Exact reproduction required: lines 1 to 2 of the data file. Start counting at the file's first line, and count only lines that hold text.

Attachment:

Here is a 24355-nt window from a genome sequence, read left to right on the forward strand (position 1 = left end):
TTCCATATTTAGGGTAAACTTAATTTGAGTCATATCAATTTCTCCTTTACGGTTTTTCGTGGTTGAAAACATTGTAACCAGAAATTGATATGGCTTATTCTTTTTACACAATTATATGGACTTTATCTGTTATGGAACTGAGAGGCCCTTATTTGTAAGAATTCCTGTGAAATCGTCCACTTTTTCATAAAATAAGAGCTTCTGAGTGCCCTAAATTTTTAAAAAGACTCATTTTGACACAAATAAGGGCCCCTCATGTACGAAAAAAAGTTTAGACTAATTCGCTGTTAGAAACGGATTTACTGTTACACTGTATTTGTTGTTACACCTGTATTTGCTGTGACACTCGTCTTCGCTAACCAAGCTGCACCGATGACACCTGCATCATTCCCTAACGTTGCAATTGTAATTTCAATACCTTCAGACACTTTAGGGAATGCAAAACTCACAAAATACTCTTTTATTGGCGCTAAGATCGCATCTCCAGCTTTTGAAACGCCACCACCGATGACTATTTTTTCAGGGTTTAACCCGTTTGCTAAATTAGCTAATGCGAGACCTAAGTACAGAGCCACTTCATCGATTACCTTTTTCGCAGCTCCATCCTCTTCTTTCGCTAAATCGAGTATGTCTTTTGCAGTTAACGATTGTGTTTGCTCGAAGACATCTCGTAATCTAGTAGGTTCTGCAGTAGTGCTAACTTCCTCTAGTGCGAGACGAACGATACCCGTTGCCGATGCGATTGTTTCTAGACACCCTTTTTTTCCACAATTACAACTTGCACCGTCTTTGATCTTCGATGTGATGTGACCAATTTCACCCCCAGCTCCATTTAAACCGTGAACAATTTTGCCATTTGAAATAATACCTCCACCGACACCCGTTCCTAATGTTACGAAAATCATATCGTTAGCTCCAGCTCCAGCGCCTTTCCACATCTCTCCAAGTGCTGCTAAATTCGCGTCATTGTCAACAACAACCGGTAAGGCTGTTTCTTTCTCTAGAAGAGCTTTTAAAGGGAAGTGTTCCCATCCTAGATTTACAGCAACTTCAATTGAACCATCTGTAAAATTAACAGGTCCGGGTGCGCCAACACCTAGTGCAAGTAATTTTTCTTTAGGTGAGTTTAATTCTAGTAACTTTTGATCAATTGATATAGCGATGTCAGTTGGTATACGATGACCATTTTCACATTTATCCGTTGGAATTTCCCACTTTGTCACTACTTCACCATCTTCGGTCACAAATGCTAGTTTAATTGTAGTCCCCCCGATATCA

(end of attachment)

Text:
Here is a 24355-nt window from a genome sequence, read left to right on the forward strand (position 1 = left end):
TTCCATATTTAGGGTAAACTTAATTTGAGTCATATCAATTTCTCCTTTACGGTTTTTCGTGGTTGAAAACATTGTAACCAGAAATTGATATGGCTTATTCTTTTTACACAATTATATGGACTTTATCTGTTATGGAACTGAGAGGCCCTTATTTGTAAGAATTCCTGTGAAATCGTCCACTTTTTCATAAAATAAGAGCTTCTGAGTGCCCTAAATTTTTAAAAAGACTCATTTTGACACAAATAAGGGCCCCTCATGTACGAAAAAAAGTTTAGACTAATTCGCTGTTAGAAACGGATTTACTGTTACACTGTATTTGTTGTTACACCTGTATTTGCTGTGACACTCGTCTTCGCTAACCAAGCTGCACCGATGACACCTGCATCATTCCCTAACGTTGCAATTGTAATTTCAATACCTTCAGACACTTTAGGGAATGCAAAACTCACAAAATACTCTTTTATTGGCGCTAAGATCGCATCTCCAGCTTTTGAAACGCCACCACCGATGACTATTTTTTCAGGGTTTAACCCGTTTGCTAAATTAGCTAATGCGAGACCTAAGTACAGAGCCACTTCATCGATTACCTTTTTCGCAGCTCCATCCTCTTCTTTCGCTAAATCGAGTATGTCTTTTGCAGTTAACGATTGTGTTTGCTCGAAGACATCTCGTAATCTAGTAGGTTCTGCAGTAGTGCTAACTTCCTCTAGTGCGAGACGAACGATACCCGTTGCCGATGCGATTGTTTCTAGACACCCTTTTTTTCCACAATTACAACTTGCACCGTCTTTGATCTTCGATGTGATGTGACCAATTTCACCCCCAGCTCCATTTAAACCGTGAACAATTTTGCCATTTGAAATAATACCTCCACCGACACCCGTTCCTAATGTTACGAAAATCATATCGTTAGCTCCAGCTCCAGCGCCTTTCCACATCTCTCCAAGTGCTGCTAAATTCGCGTCATTGTCAACAACAACCGGTAAGGCTGTTTCTTTCTCTAGAAGAGCTTTTAAAGGGAAGTGTTCCCATCCTAGATTTACAGCAACTTCAATTGAACCATCTGTAAAATTAACAGGTCCGGGTGCGCCAACACCTAGTGCAAGTAATTTTTCTTTAGGTGAGTTTAATTCTAGTAACTTTTGATCAATTGATATAGCGATGTCAGTTGGTATACGATGACCATTTTCACATTTATCCGTTGGAATTTCCCACTTTGTCACTACTTCACCATCTTCGGTCACAAATGCTAGTTTAATTGTAGTCCCCCCGATATCA